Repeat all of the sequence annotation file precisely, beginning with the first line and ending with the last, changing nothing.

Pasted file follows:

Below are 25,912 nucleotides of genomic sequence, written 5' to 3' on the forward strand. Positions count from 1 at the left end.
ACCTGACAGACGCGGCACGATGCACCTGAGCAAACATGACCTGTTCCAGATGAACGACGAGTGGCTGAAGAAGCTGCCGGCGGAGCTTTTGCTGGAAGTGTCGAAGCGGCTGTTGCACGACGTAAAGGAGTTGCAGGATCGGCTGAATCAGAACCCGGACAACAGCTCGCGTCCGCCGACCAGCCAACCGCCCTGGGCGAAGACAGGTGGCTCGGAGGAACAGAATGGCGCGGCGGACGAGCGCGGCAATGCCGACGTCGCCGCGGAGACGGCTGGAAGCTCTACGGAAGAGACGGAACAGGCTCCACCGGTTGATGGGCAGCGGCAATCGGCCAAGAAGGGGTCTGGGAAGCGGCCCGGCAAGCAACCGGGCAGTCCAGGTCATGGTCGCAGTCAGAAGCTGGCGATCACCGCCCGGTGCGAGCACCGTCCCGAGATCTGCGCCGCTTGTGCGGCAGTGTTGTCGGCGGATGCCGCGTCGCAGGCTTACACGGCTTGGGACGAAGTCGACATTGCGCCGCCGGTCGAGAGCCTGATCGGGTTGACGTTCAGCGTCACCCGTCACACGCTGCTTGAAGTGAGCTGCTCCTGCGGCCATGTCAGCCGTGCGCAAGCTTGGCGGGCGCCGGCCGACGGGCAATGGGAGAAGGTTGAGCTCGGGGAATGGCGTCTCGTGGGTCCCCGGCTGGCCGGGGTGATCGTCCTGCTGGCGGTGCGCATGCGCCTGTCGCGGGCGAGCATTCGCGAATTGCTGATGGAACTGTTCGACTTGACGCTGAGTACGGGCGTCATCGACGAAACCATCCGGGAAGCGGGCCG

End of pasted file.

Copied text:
Below are 25,912 nucleotides of genomic sequence, written 5' to 3' on the forward strand. Positions count from 1 at the left end.
ACCTGACAGACGCGGCACGATGCACCTGAGCAAACATGACCTGTTCCAGATGAACGACGAGTGGCTGAAGAAGCTGCCGGCGGAGCTTTTGCTGGAAGTGTCGAAGCGGCTGTTGCACGACGTAAAGGAGTTGCAGGATCGGCTGAATCAGAACCCGGACAACAGCTCGCGTCCGCCGACCAGCCAACCGCCCTGGGCGAAGACAGGTGGCTCGGAGGAACAGAATGGCGCGGCGGACGAGCGCGGCAATGCCGACGTCGCCGCGGAGACGGCTGGAAGCTCTACGGAAGAGACGGAACAGGCTCCACCGGTTGATGGGCAGCGGCAATCGGCCAAGAAGGGGTCTGGGAAGCGGCCCGGCAAGCAACCGGGCAGTCCAGGTCATGGTCGCAGTCAGAAGCTGGCGATCACCGCCCGGTGCGAGCACCGTCCCGAGATCTGCGCCGCTTGTGCGGCAGTGTTGTCGGCGGATGCCGCGTCGCAGGCTTACACGGCTTGGGACGAAGTCGACATTGCGCCGCCGGTCGAGAGCCTGATCGGGTTGACGTTCAGCGTCACCCGTCACACGCTGCTTGAAGTGAGCTGCTCCTGCGGCCATGTCAGCCGTGCGCAAGCTTGGCGGGCGCCGGCCGACGGGCAATGGGAGAAGGTTGAGCTCGGGGAATGGCGTCTCGTGGGTCCCCGGCTGGCCGGGGTGATCGTCCTGCTGGCGGTGCGCATGCGCCTGTCGCGGGCGAGCATTCGCGAATTGCTGATGGAACTGTTCGACTTGACGCTGAGTACGGGCGTCATCGACGAAACCATCCGGGAAGCGGGCCG